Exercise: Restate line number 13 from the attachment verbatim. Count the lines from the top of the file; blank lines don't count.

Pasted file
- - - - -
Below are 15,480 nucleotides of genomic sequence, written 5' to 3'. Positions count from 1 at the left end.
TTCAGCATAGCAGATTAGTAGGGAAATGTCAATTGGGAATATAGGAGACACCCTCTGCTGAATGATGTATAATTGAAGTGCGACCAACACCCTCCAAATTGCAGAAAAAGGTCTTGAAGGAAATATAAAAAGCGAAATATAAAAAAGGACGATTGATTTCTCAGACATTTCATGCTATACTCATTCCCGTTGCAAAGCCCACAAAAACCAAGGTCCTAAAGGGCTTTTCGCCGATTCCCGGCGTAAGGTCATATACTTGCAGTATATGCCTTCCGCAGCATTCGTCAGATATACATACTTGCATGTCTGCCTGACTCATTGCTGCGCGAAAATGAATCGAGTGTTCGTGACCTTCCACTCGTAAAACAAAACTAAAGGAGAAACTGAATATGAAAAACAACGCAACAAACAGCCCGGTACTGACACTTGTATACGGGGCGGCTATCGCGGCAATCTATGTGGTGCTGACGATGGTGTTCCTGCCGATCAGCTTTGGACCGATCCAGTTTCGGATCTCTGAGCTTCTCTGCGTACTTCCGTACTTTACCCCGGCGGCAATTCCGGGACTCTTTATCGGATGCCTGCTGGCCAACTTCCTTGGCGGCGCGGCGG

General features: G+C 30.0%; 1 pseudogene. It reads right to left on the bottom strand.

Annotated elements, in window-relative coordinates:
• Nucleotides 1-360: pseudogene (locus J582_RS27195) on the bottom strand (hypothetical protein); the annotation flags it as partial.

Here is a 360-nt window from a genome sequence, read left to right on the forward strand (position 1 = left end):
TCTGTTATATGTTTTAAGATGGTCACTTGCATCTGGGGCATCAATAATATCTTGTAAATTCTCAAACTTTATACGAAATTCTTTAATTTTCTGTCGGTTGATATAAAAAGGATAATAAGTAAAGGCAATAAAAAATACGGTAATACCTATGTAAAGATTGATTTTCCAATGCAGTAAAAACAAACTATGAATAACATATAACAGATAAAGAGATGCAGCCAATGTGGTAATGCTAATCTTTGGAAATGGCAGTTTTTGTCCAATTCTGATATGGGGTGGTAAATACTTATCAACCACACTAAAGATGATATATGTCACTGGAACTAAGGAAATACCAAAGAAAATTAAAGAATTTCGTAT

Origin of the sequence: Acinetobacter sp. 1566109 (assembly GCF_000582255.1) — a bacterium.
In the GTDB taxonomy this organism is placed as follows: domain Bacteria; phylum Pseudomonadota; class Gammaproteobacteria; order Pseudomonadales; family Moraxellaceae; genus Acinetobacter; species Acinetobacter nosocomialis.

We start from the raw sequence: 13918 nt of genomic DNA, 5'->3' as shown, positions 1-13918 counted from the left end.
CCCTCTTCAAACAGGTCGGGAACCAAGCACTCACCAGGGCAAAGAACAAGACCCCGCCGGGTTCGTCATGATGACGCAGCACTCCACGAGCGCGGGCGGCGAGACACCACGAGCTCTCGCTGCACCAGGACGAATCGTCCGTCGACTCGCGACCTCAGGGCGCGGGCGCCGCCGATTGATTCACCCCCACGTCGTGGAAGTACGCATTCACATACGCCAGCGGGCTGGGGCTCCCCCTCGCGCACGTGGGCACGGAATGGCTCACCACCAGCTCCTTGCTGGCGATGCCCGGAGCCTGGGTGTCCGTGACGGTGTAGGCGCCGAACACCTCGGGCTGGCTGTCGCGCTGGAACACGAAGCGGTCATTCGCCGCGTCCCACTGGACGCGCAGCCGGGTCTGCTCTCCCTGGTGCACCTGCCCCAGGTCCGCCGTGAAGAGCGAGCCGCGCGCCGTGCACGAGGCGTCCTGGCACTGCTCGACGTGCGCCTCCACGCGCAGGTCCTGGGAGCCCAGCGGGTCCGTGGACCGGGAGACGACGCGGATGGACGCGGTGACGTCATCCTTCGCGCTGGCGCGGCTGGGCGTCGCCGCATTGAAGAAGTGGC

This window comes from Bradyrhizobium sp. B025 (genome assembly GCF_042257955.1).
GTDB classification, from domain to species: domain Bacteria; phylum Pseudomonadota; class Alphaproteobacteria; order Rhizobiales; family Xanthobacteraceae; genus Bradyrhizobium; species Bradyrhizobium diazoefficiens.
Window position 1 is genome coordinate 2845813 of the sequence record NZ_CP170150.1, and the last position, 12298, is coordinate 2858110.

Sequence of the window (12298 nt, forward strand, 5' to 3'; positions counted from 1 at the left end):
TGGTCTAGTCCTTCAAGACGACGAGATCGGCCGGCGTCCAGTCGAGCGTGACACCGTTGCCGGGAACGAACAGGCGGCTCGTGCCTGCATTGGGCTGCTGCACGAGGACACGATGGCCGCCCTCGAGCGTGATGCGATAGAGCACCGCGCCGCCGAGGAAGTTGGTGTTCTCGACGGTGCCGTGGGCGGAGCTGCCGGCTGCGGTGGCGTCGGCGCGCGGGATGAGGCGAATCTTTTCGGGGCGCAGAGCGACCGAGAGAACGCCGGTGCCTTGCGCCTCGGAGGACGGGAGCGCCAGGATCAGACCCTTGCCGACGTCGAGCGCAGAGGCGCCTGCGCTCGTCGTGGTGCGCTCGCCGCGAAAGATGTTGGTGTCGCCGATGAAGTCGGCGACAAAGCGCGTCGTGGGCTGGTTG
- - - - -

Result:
GTDB classification, from domain to species: domain Bacteria; phylum Pseudomonadota; class Alphaproteobacteria; order Rhizobiales; family Xanthobacteraceae; genus Bradyrhizobium; species Bradyrhizobium diazoefficiens.